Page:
Tonight NASCAR puts on its grand show, the All Star Race. I think this event is a lot of fun, but from a handicapping perspective, it’s a challenge due to the funky race format (i.e., the four-segment thing, which I’ll get to below). Plus, two other predictive factors, the weather and tires, aren’t on our side this weekend either.
At press time, Weather.com says there’s a 45% chance of scattered thunderstorms this afternoon and tonight in the Charlotte, N.C., area, and that decreases predictability. First, it increases the chance we’ll have a rain-shortened race tonight, which could give us a wild card winner. Second, rain could wash the rubber out of the track, forcing the teams to chase changing track conditions with their setups.
According to the Goodyear Tire Notes section on Jayski’s All Star Race info page, the teams are running a new left-side tire this weekend. That decreases predictability a bit as well.
At first glance, it appears we have lots of good historical data for tonight’s race because Charlotte Motor Speedway is a banked cookie-cutter track quite similar to the tracks at Las Vegas, Atlanta and Texas, and we have lots of data from those tracks already this year. This is true to a degree, but I think the historical data’s value is pretty limited because the All Star race is not a typical 500-mile affair, but a 100-lap race broken into four segments of 50, 20, 20, and 10 laps. This requires teams to set the cars up for shorter runs than they do for a regular-season race, and that limits the value of applying the Vegas, Atlanta and Texas data to the All Star race.
In addition, the teams got in one practice yesterday, but rain wiped out qualifying, further limiting our All Star race data.
The Segment Thing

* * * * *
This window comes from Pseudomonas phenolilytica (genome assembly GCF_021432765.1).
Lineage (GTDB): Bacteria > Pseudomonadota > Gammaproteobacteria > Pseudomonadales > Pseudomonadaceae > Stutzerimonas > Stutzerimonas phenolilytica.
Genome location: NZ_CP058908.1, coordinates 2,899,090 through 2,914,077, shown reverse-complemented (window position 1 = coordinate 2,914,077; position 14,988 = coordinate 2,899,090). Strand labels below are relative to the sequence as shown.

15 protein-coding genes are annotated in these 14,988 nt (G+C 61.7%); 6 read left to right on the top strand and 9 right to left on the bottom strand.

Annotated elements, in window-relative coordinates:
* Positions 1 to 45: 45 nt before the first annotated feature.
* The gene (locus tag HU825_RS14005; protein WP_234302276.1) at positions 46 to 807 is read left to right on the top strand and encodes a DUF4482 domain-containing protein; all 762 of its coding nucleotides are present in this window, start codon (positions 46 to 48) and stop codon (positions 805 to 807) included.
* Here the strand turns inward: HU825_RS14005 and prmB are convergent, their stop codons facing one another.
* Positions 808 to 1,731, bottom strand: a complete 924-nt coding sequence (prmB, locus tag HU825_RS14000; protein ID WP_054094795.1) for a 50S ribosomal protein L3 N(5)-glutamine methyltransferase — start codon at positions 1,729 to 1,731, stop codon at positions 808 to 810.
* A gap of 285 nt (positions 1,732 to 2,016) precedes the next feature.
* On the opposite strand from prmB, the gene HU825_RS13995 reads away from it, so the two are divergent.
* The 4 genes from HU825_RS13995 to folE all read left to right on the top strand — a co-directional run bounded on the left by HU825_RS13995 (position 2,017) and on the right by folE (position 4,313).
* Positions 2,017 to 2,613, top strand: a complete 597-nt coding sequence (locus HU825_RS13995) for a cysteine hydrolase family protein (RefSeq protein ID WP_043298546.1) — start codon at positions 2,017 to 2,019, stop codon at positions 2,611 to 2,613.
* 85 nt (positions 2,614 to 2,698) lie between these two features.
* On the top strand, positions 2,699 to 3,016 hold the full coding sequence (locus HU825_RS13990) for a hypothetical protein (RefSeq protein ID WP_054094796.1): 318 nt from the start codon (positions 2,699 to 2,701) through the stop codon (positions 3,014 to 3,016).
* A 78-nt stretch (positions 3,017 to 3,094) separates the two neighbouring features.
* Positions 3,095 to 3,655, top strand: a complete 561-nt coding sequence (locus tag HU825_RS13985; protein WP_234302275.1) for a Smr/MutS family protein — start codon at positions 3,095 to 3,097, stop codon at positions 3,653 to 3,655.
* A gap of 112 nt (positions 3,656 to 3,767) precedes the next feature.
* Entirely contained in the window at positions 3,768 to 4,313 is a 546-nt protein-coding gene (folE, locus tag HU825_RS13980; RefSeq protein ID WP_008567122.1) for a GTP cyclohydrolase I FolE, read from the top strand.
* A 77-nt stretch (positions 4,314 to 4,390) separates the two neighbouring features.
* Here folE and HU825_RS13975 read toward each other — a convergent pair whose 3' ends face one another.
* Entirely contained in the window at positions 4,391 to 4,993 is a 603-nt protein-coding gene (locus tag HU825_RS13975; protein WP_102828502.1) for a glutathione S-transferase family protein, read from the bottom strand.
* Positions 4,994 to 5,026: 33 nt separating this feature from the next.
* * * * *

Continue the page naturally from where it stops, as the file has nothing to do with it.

The four-segment format for tonight’s race certainly produces exciting action. (For a good explanation of the format, check out the “All Star format” section of Jayski’s All Star Race info page.) I think it reduces predictability, though, because it forces restarts, including one with 10 laps to go, and we’ve seen several times this year how the double-file restart tends to shake things up. It also injects the teams’ pit crews into the equation just before that final segment.
Handicapping the All Star Race
All that said, we can still get a feel for who will run well tonight by looking at the historical data and yesterday’s practice. Prior to practice, I liked Jeff Gordon, Jimmie Johnson, Tony Stewart, and Kyle Busch for this race, in that order, but the practice shook things up. In short, Jimmie Johnson looked lights-out fast in practice and jumped to the top of my chart. Gordon and Busch also looked good, but Tony Stewart not so much.
Here are my top three, with the best odds I could find this morning. I’m limiting it to three because after these three guys, it’s a real jumble, and because of all the unpredictability inherent in this race:
I think there’s just too much unpredictability in the All Star race to make betting Johnson profitable at 4.5-1 (I’d feel better at 6-1). Gordon is probably close at 7-1.
That’s it for this week. If you’re doing some NASCAR betting on tonight’s tilt, good luck!